The Diagnosis Of Bialik

One of the leading Russian news sites in Israel,, published this article by my student.


“The Diagnosis of Bialik”

“Scholarly Jews who were present in the early days of the state of Israel shaped the goal which identified the main problem it faces. Nevertheless, this didn’t prevent us from continuing to postpone the solution for a later time.

“Tel Aviv, Balfour Street, the year 1934. The last speech of Chaim Nachman Bialik. Soon he will travel to Vienna for an operation and return from there in a coffin. What did he talk about? About the division and the hatred that is destroying us from within: ‘How did we greet our brothers fleeing from war? We raised the price of housing and took their last pennies from them…the glitter of the Satanic gold blinded our eyes. We boasted the shine of the devilish gold blinds our eyes. We took pride in our initiative and prosperity, but in fact this was an empty speculative commotion.’

“What concerned Bialik was not the external threats, not problems with the authorities, but the root of all the troubles of the people—losing themselves in the twisting road of history. For hundreds of years they tried ‘to be like everyone else,’ conforming to the external standards. And even on their own land they continued in the same direction of assimilation—not physically, but ideologically and according to values.

“To this very day we have insisted upon imitating the ‘enlightened’ part of humanity, and are convinced that this is the only right way. But is it not here that our essential error lies because of which we haven’t attained true peace, not with our neighbors and not with ourselves?

“The conclusion of Bialik is prophetic and relevant for our times: ‘The main symptom of the disease is a terrible lack of internal unity, factional conflict and unfounded hatred that is tearing us apart.’

“Since the time that we fought for our independence, for our right to live in this land, we have not stopped quarreling between us and we even murder each other on the basis of factional disputes, as in the case of the ‘Altalena.’ We don’t miss an opportunity to warm our hands on the troubles of our brothers. Imagine the development of events in the case of a great new immigration, say from the Ukraine or from France and Belgium. I’m sure you’ve said this before—raise the price of housing!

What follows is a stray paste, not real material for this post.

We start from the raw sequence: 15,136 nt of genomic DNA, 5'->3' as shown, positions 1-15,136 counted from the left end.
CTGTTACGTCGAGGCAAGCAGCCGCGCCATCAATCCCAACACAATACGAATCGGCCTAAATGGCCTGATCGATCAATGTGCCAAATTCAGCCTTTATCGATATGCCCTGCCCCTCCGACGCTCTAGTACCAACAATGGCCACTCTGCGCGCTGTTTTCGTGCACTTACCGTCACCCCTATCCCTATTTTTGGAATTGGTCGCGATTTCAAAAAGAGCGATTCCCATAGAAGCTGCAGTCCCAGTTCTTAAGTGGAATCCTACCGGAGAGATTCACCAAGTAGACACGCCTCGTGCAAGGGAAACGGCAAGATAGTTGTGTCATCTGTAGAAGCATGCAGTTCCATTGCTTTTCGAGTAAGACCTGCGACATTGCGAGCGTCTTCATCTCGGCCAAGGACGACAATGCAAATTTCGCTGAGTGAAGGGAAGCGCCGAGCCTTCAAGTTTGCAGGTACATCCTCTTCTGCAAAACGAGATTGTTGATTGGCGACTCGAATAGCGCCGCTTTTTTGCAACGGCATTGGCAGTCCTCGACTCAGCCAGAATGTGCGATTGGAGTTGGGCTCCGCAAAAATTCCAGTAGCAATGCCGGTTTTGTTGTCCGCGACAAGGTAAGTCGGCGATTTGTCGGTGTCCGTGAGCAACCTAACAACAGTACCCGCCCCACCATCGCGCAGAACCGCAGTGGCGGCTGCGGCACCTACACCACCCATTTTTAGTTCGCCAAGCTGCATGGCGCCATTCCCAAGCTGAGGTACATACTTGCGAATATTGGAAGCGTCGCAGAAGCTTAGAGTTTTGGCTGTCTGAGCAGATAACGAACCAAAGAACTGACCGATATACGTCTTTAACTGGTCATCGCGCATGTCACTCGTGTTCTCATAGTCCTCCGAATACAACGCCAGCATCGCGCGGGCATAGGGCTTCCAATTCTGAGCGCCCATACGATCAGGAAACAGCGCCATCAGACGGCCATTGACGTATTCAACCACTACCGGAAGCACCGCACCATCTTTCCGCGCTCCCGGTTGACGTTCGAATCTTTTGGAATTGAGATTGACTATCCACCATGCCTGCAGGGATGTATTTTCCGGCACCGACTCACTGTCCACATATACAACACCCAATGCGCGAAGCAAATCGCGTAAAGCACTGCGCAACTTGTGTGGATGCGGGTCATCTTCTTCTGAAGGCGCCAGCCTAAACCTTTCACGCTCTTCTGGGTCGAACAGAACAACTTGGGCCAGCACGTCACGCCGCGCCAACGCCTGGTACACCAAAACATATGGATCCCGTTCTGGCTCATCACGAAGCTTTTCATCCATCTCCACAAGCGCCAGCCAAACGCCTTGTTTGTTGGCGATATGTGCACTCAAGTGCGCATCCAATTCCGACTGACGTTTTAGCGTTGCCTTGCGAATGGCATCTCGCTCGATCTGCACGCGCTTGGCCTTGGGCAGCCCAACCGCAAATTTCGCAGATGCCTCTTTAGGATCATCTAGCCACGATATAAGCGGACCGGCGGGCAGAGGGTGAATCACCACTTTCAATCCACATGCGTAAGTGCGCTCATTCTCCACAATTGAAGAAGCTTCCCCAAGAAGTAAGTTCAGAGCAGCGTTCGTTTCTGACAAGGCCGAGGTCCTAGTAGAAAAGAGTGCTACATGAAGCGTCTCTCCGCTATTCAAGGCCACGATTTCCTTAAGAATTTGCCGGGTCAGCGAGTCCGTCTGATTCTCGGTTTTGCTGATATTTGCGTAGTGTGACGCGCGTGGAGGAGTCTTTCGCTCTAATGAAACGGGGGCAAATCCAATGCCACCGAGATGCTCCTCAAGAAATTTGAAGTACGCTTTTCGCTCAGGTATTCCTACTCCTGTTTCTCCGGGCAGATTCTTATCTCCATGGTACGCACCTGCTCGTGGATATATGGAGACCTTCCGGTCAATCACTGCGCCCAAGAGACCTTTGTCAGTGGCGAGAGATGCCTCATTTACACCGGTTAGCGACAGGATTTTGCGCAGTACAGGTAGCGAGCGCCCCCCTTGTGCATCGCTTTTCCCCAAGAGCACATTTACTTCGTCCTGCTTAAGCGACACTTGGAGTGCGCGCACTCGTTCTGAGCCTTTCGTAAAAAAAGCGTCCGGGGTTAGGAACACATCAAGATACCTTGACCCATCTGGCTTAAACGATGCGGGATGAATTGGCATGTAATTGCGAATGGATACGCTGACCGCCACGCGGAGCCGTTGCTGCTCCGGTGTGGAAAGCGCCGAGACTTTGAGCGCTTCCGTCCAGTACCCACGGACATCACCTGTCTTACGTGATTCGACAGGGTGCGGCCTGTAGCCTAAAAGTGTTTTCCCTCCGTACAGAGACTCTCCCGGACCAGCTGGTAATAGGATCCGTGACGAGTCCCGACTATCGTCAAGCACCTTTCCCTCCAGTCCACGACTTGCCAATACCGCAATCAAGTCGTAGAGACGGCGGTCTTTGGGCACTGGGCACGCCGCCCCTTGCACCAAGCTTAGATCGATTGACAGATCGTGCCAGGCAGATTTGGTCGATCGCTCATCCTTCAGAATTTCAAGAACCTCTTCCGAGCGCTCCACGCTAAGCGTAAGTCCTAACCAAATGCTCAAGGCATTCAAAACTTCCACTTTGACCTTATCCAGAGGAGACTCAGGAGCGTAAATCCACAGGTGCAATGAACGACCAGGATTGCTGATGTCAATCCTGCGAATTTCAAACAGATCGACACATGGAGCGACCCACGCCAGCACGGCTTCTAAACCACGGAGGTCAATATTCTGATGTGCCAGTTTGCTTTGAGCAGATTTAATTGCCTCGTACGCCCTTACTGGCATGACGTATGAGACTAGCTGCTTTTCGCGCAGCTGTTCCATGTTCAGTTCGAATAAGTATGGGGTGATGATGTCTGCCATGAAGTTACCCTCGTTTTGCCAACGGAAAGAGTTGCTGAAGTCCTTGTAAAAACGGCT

“So what has changed? Nothing. It makes no difference that now laws are accepted in the Knesset of Israel and not by the Mandate government—we still remain in spiritual exile, on the outskirts of the land to which we should have returned differently, not just physically.

“It wasn’t only Bialik who indicated that separation is the main problem of the Jewish people and unity is the key to prosperity. Bialik, the famous poet, often visited a modest house in the old neighborhood of Tel Aviv, Neve Tzedek, at 21 Brotherhood Street, where Abraham Kook, the first Chief Rabbi of Israel, lived. In the 60 years since the nation of Israel was born, specifically he has been recognized by the entire nation as the person who has had the greatest influence on Judaism. One line below his would be—the name David Ben-Gurion. Nevertheless this recognition has remained as merely a formality, as a memorial to Rav Kook. After all, we haven’t listened to his message from the last century.

“And Abraham Kook spoke and shouted that we lacked cohesion and an understanding of our role in history. He saw the immigration to Israel as a basis for the revival of the nation and unity as a unifying platform for self-realization. Nevertheless, many in the religious sector hated Rav Kook because of his commitment to Zionism, and the secular, on the contrary, hated him because of his faith. In the Autumn of 1913, together with a group of Zionist Rabbis, Rav Kook entered the dining hall of Kibbutz Merhaviah, and immediately silence pervaded the room.